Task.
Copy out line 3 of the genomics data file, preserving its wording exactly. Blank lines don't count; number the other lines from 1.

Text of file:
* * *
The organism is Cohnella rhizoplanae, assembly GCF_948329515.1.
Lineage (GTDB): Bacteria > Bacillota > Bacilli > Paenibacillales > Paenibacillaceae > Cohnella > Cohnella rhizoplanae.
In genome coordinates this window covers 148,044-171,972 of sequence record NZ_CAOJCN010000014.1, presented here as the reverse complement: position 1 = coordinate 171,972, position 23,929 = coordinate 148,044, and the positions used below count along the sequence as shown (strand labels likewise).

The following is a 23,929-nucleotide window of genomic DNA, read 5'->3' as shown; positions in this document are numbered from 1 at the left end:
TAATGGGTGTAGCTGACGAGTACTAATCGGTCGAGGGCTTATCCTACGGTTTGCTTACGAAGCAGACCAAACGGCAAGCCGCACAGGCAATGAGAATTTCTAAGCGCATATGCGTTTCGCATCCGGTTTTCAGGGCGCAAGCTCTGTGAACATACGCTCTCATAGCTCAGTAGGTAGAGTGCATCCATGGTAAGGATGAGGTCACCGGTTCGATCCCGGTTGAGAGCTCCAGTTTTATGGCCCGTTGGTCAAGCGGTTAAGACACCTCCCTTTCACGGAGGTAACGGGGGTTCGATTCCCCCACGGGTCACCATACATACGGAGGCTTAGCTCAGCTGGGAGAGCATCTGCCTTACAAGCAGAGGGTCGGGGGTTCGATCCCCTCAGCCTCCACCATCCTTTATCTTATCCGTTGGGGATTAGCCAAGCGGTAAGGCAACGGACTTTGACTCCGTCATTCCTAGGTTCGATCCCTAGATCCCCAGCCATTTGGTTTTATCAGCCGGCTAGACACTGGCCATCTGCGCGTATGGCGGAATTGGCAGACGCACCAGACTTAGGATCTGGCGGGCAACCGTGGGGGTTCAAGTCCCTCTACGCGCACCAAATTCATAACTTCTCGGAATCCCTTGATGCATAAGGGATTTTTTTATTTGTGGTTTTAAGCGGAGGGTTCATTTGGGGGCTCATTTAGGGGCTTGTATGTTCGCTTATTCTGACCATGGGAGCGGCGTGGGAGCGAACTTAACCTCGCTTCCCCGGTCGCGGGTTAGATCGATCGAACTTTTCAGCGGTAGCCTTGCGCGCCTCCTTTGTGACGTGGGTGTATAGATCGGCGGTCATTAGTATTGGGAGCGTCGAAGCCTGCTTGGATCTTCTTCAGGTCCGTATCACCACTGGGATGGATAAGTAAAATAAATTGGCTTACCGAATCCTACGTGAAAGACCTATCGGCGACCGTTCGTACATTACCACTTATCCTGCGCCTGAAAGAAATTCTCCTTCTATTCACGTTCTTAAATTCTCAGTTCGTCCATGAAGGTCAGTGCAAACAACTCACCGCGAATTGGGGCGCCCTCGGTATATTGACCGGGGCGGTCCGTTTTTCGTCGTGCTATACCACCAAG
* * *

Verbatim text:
In genome coordinates this window covers 148,044-171,972 of sequence record NZ_CAOJCN010000014.1, presented here as the reverse complement: position 1 = coordinate 171,972, position 23,929 = coordinate 148,044, and the positions used below count along the sequence as shown (strand labels likewise).